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Research Brief

Canada Inflation

December 2023

CAN Money

Annual Inflation Hovers Just Above Target Range,
While Easing Takes a Temporary Pause

Inflation unchanged from previous month. Annual price growth hit 3.1 per cent in November, matching October’s reading. The Bank of Canada’s preferred measures of core inflation — CPI-trim and CPI-median — also held stable at 3.5 and 3.4 per cent, respectively. This unchanged reading was partially fueled by a 10 per cent monthly jump in travel tour prices, which alone pushed up the CPI by 0.2 per cent monthly. However, this pause in easing inflation is likely to be temporary, as historically large monthly moves in travel-related costs are swiftly reversed. Inflationary pressures are likely to ease further over the coming months. Excess demand in the economy is largely gone, with GDP contracting and consumption re-balancing in the third quarter. Canada’s unemployment rate has also increased 80 basis points year-to-date as of November, suggesting wage growth is primed to cool. As a result, it is still likely that the BoC’s next move will be an interest rate cut.

Timing of rate cuts pushed back.
The market consensus was that inflation would fall in November. Given annual price growth remaining unchanged, this has pushed back expectations of a rate decrease as soon as March of next year. The Central Bank has stated it needs to see further downward movement in core inflation before considering rate cuts. Despite this, money markets continued to price in an interest rate cut as early as April, so any delays are unlikely to be long-lived. Underlying pressures are continuing to ease, and inflation is still below the BoC’s forecast. The monetary authority has also stated that inflation could be volatile in the coming months, indicating that the Central Bank is willing to be patient.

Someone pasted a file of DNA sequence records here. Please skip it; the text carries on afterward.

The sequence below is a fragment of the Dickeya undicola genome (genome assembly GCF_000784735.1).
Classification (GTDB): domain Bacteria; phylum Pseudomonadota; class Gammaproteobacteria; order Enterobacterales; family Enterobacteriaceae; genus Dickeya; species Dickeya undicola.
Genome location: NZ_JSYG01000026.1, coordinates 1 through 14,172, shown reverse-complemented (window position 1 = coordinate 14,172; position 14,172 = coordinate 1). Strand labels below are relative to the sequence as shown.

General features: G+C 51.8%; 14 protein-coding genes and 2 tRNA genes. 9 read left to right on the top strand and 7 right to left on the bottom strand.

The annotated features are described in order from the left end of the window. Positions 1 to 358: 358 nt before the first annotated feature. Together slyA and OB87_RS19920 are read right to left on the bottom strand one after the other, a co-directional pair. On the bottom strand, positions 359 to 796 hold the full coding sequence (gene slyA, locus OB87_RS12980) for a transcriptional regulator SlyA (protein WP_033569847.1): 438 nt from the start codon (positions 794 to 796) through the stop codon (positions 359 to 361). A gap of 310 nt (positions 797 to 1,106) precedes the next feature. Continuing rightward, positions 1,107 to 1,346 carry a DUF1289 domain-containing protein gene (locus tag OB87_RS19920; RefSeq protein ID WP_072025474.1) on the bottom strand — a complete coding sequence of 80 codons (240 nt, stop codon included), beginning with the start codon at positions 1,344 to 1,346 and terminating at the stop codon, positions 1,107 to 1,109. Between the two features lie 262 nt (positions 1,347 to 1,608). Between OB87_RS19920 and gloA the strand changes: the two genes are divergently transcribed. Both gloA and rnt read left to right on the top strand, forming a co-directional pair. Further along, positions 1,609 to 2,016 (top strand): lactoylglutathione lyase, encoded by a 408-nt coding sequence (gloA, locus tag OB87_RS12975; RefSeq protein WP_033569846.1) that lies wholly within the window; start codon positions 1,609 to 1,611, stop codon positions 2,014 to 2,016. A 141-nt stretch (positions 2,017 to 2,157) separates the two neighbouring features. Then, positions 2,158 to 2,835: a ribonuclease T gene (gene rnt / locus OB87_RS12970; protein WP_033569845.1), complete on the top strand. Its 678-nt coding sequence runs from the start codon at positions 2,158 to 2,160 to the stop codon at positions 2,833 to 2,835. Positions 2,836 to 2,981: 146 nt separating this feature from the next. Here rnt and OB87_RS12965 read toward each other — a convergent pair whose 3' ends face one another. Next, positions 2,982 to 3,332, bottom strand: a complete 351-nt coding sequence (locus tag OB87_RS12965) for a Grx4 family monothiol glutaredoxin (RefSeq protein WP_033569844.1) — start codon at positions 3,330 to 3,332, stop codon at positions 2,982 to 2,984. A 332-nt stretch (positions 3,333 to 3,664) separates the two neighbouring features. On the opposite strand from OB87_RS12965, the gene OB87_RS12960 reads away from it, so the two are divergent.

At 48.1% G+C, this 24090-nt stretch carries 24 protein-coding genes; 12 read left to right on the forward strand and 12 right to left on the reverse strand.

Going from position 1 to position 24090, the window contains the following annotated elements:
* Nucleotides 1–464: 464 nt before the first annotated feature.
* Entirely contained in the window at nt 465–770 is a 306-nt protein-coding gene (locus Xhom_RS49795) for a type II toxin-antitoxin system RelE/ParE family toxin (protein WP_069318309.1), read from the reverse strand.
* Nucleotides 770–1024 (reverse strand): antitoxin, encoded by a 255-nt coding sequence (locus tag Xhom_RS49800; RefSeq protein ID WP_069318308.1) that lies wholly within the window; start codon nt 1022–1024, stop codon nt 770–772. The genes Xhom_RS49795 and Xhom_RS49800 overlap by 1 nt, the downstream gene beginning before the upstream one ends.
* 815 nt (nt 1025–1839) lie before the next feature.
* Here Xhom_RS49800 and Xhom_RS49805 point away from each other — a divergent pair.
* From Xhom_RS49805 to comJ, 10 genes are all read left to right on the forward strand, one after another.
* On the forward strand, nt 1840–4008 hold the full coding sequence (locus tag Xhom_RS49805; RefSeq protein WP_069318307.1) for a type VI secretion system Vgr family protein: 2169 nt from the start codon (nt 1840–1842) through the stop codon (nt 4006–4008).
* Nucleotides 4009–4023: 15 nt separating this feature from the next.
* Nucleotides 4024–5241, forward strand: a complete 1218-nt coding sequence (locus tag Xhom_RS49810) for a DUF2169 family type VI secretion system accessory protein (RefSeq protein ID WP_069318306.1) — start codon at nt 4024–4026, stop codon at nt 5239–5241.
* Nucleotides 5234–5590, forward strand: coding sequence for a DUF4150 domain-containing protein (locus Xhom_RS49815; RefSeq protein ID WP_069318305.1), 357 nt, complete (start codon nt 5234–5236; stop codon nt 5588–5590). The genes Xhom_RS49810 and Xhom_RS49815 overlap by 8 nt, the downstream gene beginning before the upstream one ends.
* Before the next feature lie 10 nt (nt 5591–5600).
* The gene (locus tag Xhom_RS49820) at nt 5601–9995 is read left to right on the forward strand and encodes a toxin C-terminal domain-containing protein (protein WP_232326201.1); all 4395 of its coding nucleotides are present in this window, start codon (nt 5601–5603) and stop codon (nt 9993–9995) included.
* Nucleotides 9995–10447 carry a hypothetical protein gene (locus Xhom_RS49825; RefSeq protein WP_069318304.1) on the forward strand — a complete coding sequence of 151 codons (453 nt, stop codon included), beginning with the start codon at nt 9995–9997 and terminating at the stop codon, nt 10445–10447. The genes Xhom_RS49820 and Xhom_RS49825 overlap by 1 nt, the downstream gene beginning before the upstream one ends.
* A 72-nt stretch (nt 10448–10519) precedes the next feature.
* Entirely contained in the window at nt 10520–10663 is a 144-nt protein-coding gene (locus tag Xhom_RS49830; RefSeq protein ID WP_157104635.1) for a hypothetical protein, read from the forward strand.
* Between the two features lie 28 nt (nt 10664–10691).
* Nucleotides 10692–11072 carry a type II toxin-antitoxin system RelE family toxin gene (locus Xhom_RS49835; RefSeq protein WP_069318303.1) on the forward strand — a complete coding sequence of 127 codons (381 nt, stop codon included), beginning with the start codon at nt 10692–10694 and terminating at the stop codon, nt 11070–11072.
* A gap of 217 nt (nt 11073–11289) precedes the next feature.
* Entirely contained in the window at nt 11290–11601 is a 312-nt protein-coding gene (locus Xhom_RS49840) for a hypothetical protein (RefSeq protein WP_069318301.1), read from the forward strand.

Commercial Real Estate Outlook

Stabilizing financing conditions support investment uptick. Despite inflation holding, positive investor sentiment is likely to build in the early parts of next year. The BoC has now held its overnight rate at 5.0 per cent for three consecutive policy announcements, while bond yields have fallen significantly over the past two months. Both Canada’s five- and ten-year bond rates are down by over 100 basis points as of December. Given these improving financing conditions, price expectation gaps between buyers and sellers are set to mitigate as uncertainty abates and underwriting becomes less challenging. Coupled with healthy fundamentals across most properties, as well as record levels of deployable investment capital, sales activity is likely to gain momentum over the course of next year. This holds especially true for industrial, multifamily and essential-based retail as these assets continue to witness healthy demand, making financing capital relatively more available. 

Shelter costs driving inflation.
Housing-related expenses continued to be a primary driver of inflation in November. Mortgage interest costs were up 30 per cent annually, while rental inflation sat at 7.4 per cent. If removed, the three-month annualized rate of inflation would sit at roughly 2.0 per cent, the BoC’s target. Given these housing-related costs creating affordability challenges within Canada’s housing market, coupled with historic population growth witnessed over the past year, further apartment rentals are needed as demand is significantly outpacing supply. This is one reason why the federal government recently announced the Enhanced GST Rental Rebate in a bid to kickstart multifamily construction.   


*Through November; ** Forecast
Sources: Marcus & Millichap Research Services; Altus Data Solutions; Bank of Canada; Canada Mortgage and Housing Corporation;
Capital Economics; CoStar Group, Inc.; Statistics Canada

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